A-Z Challenge

#AtoZChallenge: I is for Imply and Infer

For the A-Z challenge, I am posting writing and editing tips to help you improve and enhance your writing.

I is for Imply and Infer

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Inference:  a conclusion reached on the basis of evidence and reasoning (Oxford Dictionaries)

Implying: indicate the truth or existence of (something) by suggestion rather than explicit reference (Oxford Dictionaries)

Inference is a device used in writing where a reader reaches conclusions based on the information given in a text, information that implies certain things. As a writer, you don’t need to ‘tell’ a reader everything. You should trust your reader to make inferences using the words, phrases and symbols you have provided. For example:

Jack groaned as he forced his eyes open, rubbing his temples. The screech of his phone made his ears ring. He reached across the rumpled sheets to the cluttered chair that stood next to his bed, searching for the device, his arm catching the half-empty bottle of scotch and sending it clattering to the floor.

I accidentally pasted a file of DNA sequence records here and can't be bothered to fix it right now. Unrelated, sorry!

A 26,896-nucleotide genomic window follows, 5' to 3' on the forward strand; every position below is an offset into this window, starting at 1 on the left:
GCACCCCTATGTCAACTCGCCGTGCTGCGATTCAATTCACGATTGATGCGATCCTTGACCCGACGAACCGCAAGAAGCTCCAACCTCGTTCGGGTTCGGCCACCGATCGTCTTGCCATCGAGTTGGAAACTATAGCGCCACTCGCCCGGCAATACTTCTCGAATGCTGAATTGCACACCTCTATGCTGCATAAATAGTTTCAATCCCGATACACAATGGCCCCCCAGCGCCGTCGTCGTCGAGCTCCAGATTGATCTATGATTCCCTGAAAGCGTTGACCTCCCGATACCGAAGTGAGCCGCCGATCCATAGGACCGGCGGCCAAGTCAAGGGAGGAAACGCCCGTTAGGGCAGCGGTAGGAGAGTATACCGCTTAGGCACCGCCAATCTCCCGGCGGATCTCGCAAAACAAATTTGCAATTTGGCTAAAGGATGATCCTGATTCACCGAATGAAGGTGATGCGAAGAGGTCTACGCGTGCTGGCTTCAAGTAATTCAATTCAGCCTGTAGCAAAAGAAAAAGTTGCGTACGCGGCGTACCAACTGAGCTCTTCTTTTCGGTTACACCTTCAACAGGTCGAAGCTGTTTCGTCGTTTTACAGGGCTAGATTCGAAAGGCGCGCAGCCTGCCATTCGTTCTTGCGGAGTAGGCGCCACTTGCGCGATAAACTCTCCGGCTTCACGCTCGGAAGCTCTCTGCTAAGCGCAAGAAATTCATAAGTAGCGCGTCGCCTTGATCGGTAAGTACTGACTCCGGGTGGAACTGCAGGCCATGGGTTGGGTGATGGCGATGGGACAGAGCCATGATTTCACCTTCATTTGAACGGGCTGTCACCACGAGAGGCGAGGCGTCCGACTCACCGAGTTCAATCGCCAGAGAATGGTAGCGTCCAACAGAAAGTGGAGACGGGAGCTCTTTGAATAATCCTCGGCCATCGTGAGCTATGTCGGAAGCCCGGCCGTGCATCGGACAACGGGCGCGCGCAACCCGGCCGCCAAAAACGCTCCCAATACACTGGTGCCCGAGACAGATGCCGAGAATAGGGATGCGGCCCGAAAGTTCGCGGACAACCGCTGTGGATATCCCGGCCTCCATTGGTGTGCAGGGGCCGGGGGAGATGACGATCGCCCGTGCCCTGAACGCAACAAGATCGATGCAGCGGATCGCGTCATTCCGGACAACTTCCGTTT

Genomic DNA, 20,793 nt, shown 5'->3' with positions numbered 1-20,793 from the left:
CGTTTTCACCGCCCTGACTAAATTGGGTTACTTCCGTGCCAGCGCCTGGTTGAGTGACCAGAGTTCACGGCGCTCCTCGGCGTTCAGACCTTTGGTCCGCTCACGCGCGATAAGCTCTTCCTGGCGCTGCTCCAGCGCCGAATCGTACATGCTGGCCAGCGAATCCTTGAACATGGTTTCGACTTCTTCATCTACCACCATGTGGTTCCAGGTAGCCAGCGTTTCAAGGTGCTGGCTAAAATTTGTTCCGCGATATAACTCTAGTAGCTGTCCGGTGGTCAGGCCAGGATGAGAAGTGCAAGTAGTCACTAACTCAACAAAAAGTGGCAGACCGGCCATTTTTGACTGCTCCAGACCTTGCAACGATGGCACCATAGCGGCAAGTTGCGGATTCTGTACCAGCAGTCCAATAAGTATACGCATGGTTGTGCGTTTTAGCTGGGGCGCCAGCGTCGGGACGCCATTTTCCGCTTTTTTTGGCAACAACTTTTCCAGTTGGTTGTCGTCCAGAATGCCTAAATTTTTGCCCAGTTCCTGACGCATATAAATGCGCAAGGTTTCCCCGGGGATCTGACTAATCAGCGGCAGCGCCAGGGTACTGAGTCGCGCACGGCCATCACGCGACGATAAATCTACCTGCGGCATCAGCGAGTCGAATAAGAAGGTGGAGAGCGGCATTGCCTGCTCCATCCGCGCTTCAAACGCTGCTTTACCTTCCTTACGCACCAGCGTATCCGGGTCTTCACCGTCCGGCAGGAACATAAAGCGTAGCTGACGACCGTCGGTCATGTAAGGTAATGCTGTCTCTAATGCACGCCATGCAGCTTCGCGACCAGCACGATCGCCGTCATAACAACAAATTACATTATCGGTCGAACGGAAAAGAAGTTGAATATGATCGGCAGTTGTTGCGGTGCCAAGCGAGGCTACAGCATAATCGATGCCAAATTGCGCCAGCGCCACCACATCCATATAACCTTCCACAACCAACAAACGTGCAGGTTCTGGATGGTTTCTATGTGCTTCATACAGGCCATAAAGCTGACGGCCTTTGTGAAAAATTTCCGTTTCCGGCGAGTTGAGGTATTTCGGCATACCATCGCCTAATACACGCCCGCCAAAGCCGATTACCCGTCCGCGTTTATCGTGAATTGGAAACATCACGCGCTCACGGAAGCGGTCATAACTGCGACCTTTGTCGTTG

So what is the writer implying? And what can the reader infer? We can infer lots about Jack and what he has been up to. The writer is implying that he has a hangover. We haven’t been told this but can infer it from him forcing his eyes open (he is tired – late night?), he is rubbing his temples (sore head?) and that there is a half empty bottle of scotch by the bed (has he polished off the other half?). We can also infer that he is either poor or not very house-proud – he has a chair by the bed rather than a bedside table or nightstand. We even know that he doesn’t have a carpeted floor.

We infer all this without being told, and this information is given in a way that (I hope) is more entertaining than simply listing these facts about Jack. So – trust your reader, give them little snippets of your characters’ lives, in realistic situations that readers recognise and identify with (although I’m not implying for one moment that we’ve all woken up with a half bottle of scotch next to us… but you can infer what you like!) and let them draw their own conclusions.

Any tips for successful writing? Do share them by leaving a comment below.


#A-Z Challenge: H is for Homophones

For the A-Z challenge, I am posting writing and editing tips to help you improve and enhance your writing.

H is for Homophones


A homophone is a word that is pronounced in the same way as another word, but has a different meaning and may be spelt differently. They can cause writers, and in turn their readers, confusion.